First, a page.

The Kinder, Gentler
S&L Bailout That
Might Have Been

Notes on the Bush Administration's First Proposal

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by Robert Winter

NOTE:  In January, 1989, President Bush defended his proposal to charge customers of all banks and savings and loans 25 to 30 cents for every $100 in their accounts, as a way of raising money to bail out failing thrifts.  When it was pointed out that this might appear to be a new tax, George Herbert Walker No-New-Taxes Bush had a snappy rejoinder:  "Is it a tax when the person pays the fee to go to Yosemite Park?"


I probably shouldn’t have opened the door to the young man in the first place.

True, he had a certain fresh-scrubbed, freckly eagerness.  But what could the pencil behind his ear, the pocket calculator, and the change dispenser at his belt possibly mean?

"Sorry," I said, "but I pay for my newspaper by check."

"I’m not with the paper, sir. Federal Government. F.S.L.I.C."  He flashed an ID that said something about savings deposits and insurance.  "It’s about your account."

My throat tightened slightly.   "Is it in some kind of...ah...trouble?"

He fixed me with a serious gaze.   "I’m afraid it is.  Actually, you might prefer to sit down for this."

I motioned him inside to a seat on the couch.  My wife appeared in the hallway, her hand fidgeting with the button of her sweater.

"It’s about our account, Honey.  Some kind of trouble."

She let out a small gasp, then braced herself.  "I knew it would come to this.  All that wild deregulation.  Living under the same roof with those insurance sharpies.  And that awful travel agency right in the lobby!  What kind of people would have anything to do with shipboard cha-cha lessons?"

"Whoa, hold on, Dear, I said, taking her hand.  "We don’t even know what our account’s done."   I looked the F.S.L.I.C agent solidly in the eye.  "What has it done?"

"Well, sir," said the young man, "It’s not so much what it’s done as the company it’s been keeping."

"You see?" shuddered my wife.

I examined the soles of my shoes.

"Actually, it’s not the travel group, man," said the young man.  "It’s the S&L gang.   We’ve had to put away a bunch of them in Texas.  Found all kinds of questionable practices and shady dealings."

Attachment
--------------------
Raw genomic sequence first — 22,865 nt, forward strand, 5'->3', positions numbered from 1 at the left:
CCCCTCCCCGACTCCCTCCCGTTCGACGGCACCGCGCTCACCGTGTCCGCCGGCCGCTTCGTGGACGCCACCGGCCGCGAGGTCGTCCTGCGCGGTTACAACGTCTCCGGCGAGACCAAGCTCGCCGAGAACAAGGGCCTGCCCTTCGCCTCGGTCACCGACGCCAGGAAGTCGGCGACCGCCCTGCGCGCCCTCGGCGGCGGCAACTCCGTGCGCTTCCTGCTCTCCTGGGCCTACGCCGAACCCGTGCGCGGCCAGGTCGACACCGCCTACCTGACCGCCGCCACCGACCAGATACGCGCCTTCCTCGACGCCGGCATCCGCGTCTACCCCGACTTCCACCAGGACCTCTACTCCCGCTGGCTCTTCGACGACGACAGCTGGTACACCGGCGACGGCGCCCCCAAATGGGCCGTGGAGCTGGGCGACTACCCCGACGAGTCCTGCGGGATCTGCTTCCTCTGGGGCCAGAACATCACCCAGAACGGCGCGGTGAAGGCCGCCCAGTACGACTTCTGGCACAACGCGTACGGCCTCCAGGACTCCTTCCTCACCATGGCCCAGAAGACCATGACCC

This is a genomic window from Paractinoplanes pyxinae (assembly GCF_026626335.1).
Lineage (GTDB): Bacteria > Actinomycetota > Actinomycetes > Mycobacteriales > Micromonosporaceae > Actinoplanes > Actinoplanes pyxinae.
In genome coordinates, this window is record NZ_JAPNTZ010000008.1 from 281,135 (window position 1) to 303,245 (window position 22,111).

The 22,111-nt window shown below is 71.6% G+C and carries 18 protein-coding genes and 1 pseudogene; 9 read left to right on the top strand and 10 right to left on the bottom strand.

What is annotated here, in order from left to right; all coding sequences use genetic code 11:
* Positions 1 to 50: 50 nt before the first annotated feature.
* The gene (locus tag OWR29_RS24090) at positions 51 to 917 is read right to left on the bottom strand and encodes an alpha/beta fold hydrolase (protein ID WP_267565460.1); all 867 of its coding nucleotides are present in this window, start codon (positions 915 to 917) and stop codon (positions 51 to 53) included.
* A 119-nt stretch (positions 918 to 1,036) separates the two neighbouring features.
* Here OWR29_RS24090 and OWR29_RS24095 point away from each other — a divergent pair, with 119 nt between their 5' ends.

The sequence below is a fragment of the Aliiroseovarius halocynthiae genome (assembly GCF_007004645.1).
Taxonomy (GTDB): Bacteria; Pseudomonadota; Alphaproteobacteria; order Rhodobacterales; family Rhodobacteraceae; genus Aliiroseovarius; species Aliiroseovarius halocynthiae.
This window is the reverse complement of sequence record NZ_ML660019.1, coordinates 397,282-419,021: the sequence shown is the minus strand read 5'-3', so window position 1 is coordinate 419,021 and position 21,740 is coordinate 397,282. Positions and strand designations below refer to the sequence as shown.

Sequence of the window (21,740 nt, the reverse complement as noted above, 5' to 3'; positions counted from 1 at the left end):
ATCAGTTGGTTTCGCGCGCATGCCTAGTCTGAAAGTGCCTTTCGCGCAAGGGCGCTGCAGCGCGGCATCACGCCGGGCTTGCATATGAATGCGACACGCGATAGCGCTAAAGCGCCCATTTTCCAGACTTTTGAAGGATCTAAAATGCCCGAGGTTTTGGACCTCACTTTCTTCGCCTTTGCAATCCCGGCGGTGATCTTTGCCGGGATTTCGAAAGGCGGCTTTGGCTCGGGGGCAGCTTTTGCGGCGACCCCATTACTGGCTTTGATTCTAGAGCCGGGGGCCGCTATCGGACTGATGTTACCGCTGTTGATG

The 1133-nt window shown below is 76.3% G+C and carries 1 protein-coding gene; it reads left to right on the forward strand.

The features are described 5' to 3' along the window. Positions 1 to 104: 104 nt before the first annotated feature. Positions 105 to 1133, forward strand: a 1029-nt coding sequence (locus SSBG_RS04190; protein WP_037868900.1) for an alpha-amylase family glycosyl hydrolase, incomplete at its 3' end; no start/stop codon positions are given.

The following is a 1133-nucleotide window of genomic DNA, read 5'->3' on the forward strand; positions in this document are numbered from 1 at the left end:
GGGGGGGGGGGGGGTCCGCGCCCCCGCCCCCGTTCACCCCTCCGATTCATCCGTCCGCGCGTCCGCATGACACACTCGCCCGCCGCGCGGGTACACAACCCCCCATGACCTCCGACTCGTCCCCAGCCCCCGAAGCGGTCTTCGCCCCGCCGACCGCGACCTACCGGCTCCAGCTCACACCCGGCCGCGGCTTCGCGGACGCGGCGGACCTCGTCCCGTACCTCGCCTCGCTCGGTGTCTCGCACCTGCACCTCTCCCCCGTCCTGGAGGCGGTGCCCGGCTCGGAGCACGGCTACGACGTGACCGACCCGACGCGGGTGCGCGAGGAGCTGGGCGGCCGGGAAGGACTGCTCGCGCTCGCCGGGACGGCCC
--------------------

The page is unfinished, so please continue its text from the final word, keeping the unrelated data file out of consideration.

"But what’s my account done?"

"Well, it’s with an S&L, sir."

"But that’s guilt by association.  You can’t do that.  This is America!" I realized my tone was quavering, and managed to change it to peremptory.  "Either your unlock my account immediately, or I’ll have a pack of lawyers on you quicker than you can say ‘U.S. Constitution.’"

The young man widened his eyes. "Uh, actually, sir, there’s nothing to unlock."

"What? Then what are you here about?"

"User fee," he answered crisply.  "President Bush says the only way to protect your account from the consequences of all that bad company is to charge you a fee, and use the money to cover the damages."

"But what about the insurance?" I demanded.  "You know, the ‘Guaranteed Safe Up to $100,000’ business? F.D.U.P., or whatever you call it."

"F.D.I.C.," the young man corrected me.  "But that’s not us. We’re F.S.L.I.C."

"Oh," I rejoined him.

"And policy is policy.   Now, will you be paying by cash, check, or major credit card?"

"Hold on a minute.  What gives you the right to..."

"Same as the entry fee at Yosemite Park.  That’s what the President says.  It’s for a service.   And insurance is a service."  He paused to let this point register.   "If it’s not a service, what is it?  It isn’t exactly manufacturing, is it?  Well, sir?  And aren’t you benefiting from it?"

"Yes, but I..."

"Twenty-five cents per hundred dollars, Sir."  The young man took the pencil from his ear and began pressing buttons on the calculator.  "Let’s see, for your account that comes to a total of seventy-three cents."

"Seventy-three cents?"

"Will that be cash, check, or major credit card?"

I fished in my pocket for three quarters.  The young man took them, briskly clicked out two pennies change from his belt dispenser, and marched out of our living room.

"Dear," my wife began...

I held her softly. "I don’t get it either, Honey.  Let’s just not think about it now. It’s over."


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